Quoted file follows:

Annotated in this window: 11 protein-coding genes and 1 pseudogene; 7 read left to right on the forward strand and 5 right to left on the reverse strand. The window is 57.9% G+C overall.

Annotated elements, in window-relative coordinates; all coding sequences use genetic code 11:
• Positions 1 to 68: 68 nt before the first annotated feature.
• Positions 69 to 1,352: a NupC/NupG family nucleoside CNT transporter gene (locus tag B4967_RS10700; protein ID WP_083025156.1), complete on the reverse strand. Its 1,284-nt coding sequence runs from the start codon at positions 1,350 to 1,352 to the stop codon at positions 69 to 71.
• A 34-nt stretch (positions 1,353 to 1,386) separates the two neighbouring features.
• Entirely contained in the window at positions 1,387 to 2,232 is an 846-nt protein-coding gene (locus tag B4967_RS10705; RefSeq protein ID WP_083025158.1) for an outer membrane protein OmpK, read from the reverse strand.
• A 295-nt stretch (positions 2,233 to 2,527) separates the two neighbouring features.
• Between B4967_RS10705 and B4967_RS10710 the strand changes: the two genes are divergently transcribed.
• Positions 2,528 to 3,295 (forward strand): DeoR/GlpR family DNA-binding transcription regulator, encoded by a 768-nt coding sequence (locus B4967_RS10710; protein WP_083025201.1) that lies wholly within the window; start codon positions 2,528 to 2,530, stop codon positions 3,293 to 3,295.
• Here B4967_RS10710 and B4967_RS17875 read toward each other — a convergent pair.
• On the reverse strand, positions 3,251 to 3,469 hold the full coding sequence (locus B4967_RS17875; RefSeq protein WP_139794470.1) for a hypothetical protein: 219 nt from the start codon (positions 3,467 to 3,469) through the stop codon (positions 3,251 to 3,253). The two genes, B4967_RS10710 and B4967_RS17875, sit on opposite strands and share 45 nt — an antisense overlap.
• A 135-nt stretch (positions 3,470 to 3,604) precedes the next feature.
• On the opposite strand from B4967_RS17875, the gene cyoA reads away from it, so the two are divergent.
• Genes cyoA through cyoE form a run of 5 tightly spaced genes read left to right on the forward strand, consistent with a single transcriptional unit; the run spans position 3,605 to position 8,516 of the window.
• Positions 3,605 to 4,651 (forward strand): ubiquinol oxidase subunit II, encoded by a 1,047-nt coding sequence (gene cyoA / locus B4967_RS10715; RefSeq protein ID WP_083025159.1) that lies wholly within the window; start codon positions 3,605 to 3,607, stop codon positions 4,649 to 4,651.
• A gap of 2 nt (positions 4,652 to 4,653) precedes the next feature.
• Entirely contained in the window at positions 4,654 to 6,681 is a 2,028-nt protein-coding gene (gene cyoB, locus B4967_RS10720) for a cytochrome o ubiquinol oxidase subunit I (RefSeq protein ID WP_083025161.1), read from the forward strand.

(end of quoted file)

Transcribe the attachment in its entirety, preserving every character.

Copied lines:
Annotated in this window: 11 protein-coding genes and 1 pseudogene; 7 read left to right on the forward strand and 5 right to left on the reverse strand. The window is 57.9% G+C overall.

Annotated elements, in window-relative coordinates; all coding sequences use genetic code 11:
• Positions 1 to 68: 68 nt before the first annotated feature.
• Positions 69 to 1,352: a NupC/NupG family nucleoside CNT transporter gene (locus tag B4967_RS10700; protein ID WP_083025156.1), complete on the reverse strand. Its 1,284-nt coding sequence runs from the start codon at positions 1,350 to 1,352 to the stop codon at positions 69 to 71.
• A 34-nt stretch (positions 1,353 to 1,386) separates the two neighbouring features.
• Entirely contained in the window at positions 1,387 to 2,232 is an 846-nt protein-coding gene (locus tag B4967_RS10705; RefSeq protein ID WP_083025158.1) for an outer membrane protein OmpK, read from the reverse strand.
• A 295-nt stretch (positions 2,233 to 2,527) separates the two neighbouring features.
• Between B4967_RS10705 and B4967_RS10710 the strand changes: the two genes are divergently transcribed.
• Positions 2,528 to 3,295 (forward strand): DeoR/GlpR family DNA-binding transcription regulator, encoded by a 768-nt coding sequence (locus B4967_RS10710; protein WP_083025201.1) that lies wholly within the window; start codon positions 2,528 to 2,530, stop codon positions 3,293 to 3,295.
• Here B4967_RS10710 and B4967_RS17875 read toward each other — a convergent pair.
• On the reverse strand, positions 3,251 to 3,469 hold the full coding sequence (locus B4967_RS17875; RefSeq protein WP_139794470.1) for a hypothetical protein: 219 nt from the start codon (positions 3,467 to 3,469) through the stop codon (positions 3,251 to 3,253). The two genes, B4967_RS10710 and B4967_RS17875, sit on opposite strands and share 45 nt — an antisense overlap.
• A 135-nt stretch (positions 3,470 to 3,604) precedes the next feature.
• On the opposite strand from B4967_RS17875, the gene cyoA reads away from it, so the two are divergent.
• Genes cyoA through cyoE form a run of 5 tightly spaced genes read left to right on the forward strand, consistent with a single transcriptional unit; the run spans position 3,605 to position 8,516 of the window.
• Positions 3,605 to 4,651 (forward strand): ubiquinol oxidase subunit II, encoded by a 1,047-nt coding sequence (gene cyoA / locus B4967_RS10715; RefSeq protein ID WP_083025159.1) that lies wholly within the window; start codon positions 3,605 to 3,607, stop codon positions 4,649 to 4,651.
• A gap of 2 nt (positions 4,652 to 4,653) precedes the next feature.
• Entirely contained in the window at positions 4,654 to 6,681 is a 2,028-nt protein-coding gene (gene cyoB, locus B4967_RS10720) for a cytochrome o ubiquinol oxidase subunit I (RefSeq protein ID WP_083025161.1), read from the forward strand.